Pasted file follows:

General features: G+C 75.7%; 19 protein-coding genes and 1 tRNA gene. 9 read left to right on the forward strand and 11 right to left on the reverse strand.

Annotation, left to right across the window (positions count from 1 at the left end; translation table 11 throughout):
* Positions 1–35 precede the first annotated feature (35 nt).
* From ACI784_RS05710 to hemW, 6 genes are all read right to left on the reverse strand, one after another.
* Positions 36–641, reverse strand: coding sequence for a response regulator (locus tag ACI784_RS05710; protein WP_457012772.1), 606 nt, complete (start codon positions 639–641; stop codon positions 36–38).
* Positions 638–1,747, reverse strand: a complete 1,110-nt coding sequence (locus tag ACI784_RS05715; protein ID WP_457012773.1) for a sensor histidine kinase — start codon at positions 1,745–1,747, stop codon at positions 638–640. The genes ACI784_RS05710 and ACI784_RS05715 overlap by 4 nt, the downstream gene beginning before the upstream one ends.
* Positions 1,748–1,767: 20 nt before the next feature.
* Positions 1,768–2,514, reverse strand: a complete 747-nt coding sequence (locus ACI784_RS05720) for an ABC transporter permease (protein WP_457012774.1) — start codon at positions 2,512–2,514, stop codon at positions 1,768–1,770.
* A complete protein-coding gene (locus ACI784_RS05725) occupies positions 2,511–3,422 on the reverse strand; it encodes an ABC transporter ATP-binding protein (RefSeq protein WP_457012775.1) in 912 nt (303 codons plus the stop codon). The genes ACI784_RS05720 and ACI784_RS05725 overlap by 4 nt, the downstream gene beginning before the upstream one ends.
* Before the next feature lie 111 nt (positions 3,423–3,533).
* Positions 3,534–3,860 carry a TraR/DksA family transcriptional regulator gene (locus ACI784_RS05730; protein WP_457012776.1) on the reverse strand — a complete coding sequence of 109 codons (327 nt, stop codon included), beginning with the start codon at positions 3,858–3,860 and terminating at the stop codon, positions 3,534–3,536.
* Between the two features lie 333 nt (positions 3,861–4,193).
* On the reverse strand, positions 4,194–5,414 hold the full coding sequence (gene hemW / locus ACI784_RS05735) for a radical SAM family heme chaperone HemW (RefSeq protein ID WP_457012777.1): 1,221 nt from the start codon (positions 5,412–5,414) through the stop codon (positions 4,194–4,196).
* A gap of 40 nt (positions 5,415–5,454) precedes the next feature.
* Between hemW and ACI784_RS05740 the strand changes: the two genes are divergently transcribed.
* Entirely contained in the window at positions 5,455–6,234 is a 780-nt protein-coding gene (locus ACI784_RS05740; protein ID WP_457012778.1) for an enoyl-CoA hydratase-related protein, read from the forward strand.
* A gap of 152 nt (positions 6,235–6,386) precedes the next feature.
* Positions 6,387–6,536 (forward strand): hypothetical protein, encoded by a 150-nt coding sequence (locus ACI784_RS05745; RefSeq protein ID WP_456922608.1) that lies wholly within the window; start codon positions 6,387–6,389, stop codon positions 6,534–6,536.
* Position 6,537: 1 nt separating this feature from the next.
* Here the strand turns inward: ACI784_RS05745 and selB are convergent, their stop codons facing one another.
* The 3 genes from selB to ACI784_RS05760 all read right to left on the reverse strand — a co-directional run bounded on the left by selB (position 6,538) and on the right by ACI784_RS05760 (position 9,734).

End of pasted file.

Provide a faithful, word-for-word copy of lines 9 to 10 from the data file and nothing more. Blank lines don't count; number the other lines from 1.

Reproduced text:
* A complete protein-coding gene (locus ACI784_RS05725) occupies positions 2,511–3,422 on the reverse strand; it encodes an ABC transporter ATP-binding protein (RefSeq protein WP_457012775.1) in 912 nt (303 codons plus the stop codon). The genes ACI784_RS05720 and ACI784_RS05725 overlap by 4 nt, the downstream gene beginning before the upstream one ends.
* Before the next feature lie 111 nt (positions 3,423–3,533).